Having listened to Ember, I decided to revisit air safety in Canada by looking anew at Transport Canada’s CADOR’s report of air traffic incidents. In particular, I looked at “separation” issues; in the U.S., explained Ember, a near-miss is an incident when two planes are separated by less than 1,000 feet vertically or less than three miles horizontally. I’ve asked Transport Canada if Canada uses the same definition, but that agency refused to answer the question.

But the CADORs reports are full of “loss of separation/(near) midair collisions” incidents. It didn’t take me long to find one at Halifax Stanfield International Airport, on Aug. 9, described as follows:

CADORS Number: 2023AO836
Occurrence Category(ies): Airprox/TCAS alert/loss of separation/(near) midair collisions
Occurrence Time: 1235 Z [9:30am Atlantic Daylight Time]

A Jazz de Havilland DHC-8-402 (JZA8021) from Deer Lake, NL (CYDF) to Halifax/Stanfield, NS (CYHZ) had less than the required separation with the lead aircraft, an Exploits Valley Air Services Ltd. Beech 1900D (EV200) from Gander, NL (CYQX) to Halifax/Stanfield, NS (CYHZ), on final for Runway 23. No impact to operations.

The DHC-8-402 has a capacity of 78 passengers and four crew. The Beech has a capacity of 19 passengers and two crew.

I asked Transport Canada what I thought were simple and basic questions:

I would like more detailed information about this incident — what is the “required separation,” and what was the actual separation? In other words, just how close did these aircraft come, and what altitude and distance from the airport? How was the situation resolved?

More generally, is there a resource for finding more detailed explanation of CADOR incidents?

After three days, I got a non-response:

Hello Tim,

Transport Canada is aware of the incident and has no additional information to provide other than what is available on the Civil Aviation Daily Occurrence Reporting System (CADORS). The department is reviewing the circumstances of this incident and will take appropriate action if non-compliance with the regulations is identified.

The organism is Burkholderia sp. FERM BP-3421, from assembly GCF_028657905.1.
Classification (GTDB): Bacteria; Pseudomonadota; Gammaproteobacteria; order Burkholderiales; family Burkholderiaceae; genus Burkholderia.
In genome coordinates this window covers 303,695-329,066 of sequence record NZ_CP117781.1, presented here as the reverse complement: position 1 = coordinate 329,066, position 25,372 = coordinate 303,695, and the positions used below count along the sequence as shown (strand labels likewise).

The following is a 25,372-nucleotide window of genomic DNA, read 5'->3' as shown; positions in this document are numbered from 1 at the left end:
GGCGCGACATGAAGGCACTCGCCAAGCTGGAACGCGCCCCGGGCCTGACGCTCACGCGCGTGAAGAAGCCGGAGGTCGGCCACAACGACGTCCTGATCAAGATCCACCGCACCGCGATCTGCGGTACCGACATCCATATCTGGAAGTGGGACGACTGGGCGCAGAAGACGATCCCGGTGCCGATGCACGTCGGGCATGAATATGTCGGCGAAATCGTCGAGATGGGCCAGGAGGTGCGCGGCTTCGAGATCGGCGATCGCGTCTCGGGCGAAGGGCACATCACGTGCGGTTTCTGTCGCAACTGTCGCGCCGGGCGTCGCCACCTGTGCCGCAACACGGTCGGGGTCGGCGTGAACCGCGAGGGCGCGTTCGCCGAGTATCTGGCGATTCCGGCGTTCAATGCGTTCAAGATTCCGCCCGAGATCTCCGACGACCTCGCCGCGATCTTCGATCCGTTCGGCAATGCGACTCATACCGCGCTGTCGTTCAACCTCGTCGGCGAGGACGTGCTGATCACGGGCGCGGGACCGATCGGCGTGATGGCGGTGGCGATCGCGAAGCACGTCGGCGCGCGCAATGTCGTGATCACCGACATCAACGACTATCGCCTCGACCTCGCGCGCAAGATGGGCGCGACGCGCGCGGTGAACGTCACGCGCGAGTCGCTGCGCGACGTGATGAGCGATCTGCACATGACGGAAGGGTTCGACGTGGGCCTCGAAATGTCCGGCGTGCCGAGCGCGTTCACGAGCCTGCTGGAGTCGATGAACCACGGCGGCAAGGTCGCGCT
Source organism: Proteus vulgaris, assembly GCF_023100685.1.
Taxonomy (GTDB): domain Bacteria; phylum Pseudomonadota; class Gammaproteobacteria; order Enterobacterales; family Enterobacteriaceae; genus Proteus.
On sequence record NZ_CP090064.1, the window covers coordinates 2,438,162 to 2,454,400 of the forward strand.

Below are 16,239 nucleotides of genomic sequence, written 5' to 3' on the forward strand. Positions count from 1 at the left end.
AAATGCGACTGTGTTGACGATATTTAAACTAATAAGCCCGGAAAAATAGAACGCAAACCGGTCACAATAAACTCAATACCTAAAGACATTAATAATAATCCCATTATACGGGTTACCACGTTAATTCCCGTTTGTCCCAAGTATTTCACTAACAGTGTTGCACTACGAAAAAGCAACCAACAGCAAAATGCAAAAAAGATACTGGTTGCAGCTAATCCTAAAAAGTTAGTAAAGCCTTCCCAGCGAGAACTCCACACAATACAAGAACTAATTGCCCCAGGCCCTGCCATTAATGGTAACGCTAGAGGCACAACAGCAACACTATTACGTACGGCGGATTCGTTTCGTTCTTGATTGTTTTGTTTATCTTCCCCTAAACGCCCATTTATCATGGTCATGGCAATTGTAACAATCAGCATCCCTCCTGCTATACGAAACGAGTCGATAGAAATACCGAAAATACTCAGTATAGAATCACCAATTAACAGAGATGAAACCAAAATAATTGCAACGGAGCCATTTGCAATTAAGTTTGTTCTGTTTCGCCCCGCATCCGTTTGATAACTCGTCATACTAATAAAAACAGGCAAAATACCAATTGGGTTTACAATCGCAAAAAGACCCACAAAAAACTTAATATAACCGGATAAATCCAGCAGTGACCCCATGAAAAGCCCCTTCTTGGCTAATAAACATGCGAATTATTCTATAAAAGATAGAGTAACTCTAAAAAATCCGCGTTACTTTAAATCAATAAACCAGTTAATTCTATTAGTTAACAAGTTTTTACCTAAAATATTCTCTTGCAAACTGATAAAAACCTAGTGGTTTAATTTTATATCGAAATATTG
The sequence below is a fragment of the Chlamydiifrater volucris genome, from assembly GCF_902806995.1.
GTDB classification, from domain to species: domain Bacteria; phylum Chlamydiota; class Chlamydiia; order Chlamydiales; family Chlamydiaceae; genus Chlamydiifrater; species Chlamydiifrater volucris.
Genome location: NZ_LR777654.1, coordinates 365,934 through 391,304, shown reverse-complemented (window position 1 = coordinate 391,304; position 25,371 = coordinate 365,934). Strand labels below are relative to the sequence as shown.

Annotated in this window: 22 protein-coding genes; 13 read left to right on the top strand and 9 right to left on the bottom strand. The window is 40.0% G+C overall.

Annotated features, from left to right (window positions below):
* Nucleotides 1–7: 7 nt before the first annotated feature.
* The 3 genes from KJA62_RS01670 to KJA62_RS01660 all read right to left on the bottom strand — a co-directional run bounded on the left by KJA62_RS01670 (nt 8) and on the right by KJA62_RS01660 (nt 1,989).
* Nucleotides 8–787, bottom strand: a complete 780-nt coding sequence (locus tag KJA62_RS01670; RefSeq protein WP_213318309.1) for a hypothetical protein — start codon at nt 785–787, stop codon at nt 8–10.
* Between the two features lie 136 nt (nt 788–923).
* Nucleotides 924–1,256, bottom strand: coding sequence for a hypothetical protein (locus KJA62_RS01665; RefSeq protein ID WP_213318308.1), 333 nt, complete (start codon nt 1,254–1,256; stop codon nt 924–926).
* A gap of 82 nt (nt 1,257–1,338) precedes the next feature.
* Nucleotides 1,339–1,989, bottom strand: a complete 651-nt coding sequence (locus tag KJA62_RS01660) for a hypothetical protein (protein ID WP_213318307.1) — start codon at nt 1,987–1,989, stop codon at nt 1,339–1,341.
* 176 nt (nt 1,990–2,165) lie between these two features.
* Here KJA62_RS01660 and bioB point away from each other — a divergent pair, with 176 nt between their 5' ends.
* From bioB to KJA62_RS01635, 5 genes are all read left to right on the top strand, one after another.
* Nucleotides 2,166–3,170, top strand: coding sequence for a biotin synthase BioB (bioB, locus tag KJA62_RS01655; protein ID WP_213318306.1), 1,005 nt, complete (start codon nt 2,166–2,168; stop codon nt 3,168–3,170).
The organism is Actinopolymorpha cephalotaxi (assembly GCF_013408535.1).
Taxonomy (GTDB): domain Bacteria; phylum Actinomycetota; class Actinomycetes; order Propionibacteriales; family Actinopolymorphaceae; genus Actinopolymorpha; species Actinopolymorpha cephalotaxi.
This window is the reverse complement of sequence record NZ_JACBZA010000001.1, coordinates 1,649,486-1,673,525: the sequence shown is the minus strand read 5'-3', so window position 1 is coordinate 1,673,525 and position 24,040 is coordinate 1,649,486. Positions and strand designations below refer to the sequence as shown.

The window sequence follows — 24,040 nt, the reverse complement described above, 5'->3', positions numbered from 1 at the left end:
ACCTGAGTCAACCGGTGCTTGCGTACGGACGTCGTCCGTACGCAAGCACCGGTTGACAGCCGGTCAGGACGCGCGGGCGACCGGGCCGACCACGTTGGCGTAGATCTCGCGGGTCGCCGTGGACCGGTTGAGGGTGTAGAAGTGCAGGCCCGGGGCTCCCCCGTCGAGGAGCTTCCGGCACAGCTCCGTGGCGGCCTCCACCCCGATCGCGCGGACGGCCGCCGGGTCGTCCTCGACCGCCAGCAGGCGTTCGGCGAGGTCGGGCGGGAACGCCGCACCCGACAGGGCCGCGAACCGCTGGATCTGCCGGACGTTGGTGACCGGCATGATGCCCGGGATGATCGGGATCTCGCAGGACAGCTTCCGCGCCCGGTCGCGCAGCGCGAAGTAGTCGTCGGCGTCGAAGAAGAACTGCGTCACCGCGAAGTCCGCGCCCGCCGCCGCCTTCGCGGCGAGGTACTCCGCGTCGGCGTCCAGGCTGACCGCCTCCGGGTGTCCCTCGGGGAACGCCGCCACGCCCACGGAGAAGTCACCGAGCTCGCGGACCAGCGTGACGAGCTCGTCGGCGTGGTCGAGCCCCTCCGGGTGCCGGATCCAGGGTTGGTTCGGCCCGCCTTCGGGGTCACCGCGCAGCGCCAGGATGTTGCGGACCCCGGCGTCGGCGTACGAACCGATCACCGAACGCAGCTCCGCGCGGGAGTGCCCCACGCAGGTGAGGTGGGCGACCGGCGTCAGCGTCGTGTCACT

Transport Canada collects aviation occurrence information through the CADORS. The purpose of the system is to provide initial information on occurrences involving any Canadian-registered aircraft as well as events that occur at Canadian airports, in Canadian sovereign airspace, or international airspace for which Canada has accepted responsibility that includes events involving foreign registered aircraft.

More information on CADORS is available on Transport Canada’s Web site, at:


Hicham Ayoun
Senior Communications Advisor, Media Services | Conseiller principal en communications, Services médiatiques
Transport Canada | Transports Canada
Government of Canada | Gouvernement du Canada

This is not how you reassure the public that the system is working. I’d go so far as to say that keeping the details of what Transport Canada itself describes as a “near miss” secret is indicative of an air safety system that has something to hide and is afraid of scrutiny.

So far, I have only taken a cursory look, but there are several other recent incidents also described as “near misses.” Is the frequency of such incidents increasing, paralleling the U.S. experience? I can’t yet say. That will require further reporting, but also an air safety regulatory regime that is more open to public scrutiny and willing to release information to reporters.

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4. Lee

As they say, there’s never certainty in Hurricane forecasting, but all indications are that Lee will make landfall somewhere in Nova Scotia Sunday.

“The most likely location for any initial landfall at this point appears to be Nova Scotia, based on model consistency, but it is too soon for any high-confidence landfall forecast a week from now,” wrote Jeff Masters and Bob Henson yesterday.